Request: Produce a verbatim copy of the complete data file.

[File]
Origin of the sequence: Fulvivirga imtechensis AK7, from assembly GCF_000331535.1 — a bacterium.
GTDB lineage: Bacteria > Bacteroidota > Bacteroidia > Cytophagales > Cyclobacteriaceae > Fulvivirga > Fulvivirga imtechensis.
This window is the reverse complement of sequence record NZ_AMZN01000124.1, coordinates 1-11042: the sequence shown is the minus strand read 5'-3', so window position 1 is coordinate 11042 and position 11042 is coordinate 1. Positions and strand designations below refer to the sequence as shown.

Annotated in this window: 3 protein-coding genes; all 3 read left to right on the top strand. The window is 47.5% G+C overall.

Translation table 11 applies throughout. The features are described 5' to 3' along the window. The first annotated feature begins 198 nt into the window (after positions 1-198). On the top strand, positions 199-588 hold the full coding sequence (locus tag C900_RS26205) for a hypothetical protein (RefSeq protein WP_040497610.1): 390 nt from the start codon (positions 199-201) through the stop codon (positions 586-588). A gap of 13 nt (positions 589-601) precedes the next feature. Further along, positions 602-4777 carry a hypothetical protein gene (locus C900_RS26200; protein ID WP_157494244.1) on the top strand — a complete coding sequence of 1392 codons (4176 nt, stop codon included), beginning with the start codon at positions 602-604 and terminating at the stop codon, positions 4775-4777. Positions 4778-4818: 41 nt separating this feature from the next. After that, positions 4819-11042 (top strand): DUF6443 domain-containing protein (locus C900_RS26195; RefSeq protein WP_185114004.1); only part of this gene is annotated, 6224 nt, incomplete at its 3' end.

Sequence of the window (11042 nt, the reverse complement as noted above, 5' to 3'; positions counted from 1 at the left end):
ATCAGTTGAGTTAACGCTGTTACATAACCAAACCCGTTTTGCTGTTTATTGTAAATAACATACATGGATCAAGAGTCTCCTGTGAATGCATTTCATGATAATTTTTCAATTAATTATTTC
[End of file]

Origin of the sequence: Fulvivirga imtechensis AK7, from assembly GCF_000331535.1 — a bacterium.
GTDB lineage: Bacteria > Bacteroidota > Bacteroidia > Cytophagales > Cyclobacteriaceae > Fulvivirga > Fulvivirga imtechensis.
This window is the reverse complement of sequence record NZ_AMZN01000124.1, coordinates 1-11042: the sequence shown is the minus strand read 5'-3', so window position 1 is coordinate 11042 and position 11042 is coordinate 1. Positions and strand designations below refer to the sequence as shown.

Annotated in this window: 3 protein-coding genes; all 3 read left to right on the top strand. The window is 47.5% G+C overall.

Translation table 11 applies throughout. The features are described 5' to 3' along the window. The first annotated feature begins 198 nt into the window (after positions 1-198). On the top strand, positions 199-588 hold the full coding sequence (locus tag C900_RS26205) for a hypothetical protein (RefSeq protein WP_040497610.1): 390 nt from the start codon (positions 199-201) through the stop codon (positions 586-588). A gap of 13 nt (positions 589-601) precedes the next feature. Further along, positions 602-4777 carry a hypothetical protein gene (locus C900_RS26200; protein ID WP_157494244.1) on the top strand — a complete coding sequence of 1392 codons (4176 nt, stop codon included), beginning with the start codon at positions 602-604 and terminating at the stop codon, positions 4775-4777. Positions 4778-4818: 41 nt separating this feature from the next. After that, positions 4819-11042 (top strand): DUF6443 domain-containing protein (locus C900_RS26195; RefSeq protein WP_185114004.1); only part of this gene is annotated, 6224 nt, incomplete at its 3' end.

Sequence of the window (11042 nt, the reverse complement as noted above, 5' to 3'; positions counted from 1 at the left end):
ATCAGTTGAGTTAACGCTGTTACATAACCAAACCCGTTTTGCTGTTTATTGTAAATAACATACATGGATCAAGAGTCTCCTGTGAATGCATTTCATGATAATTTTTCAATTAATTATTTC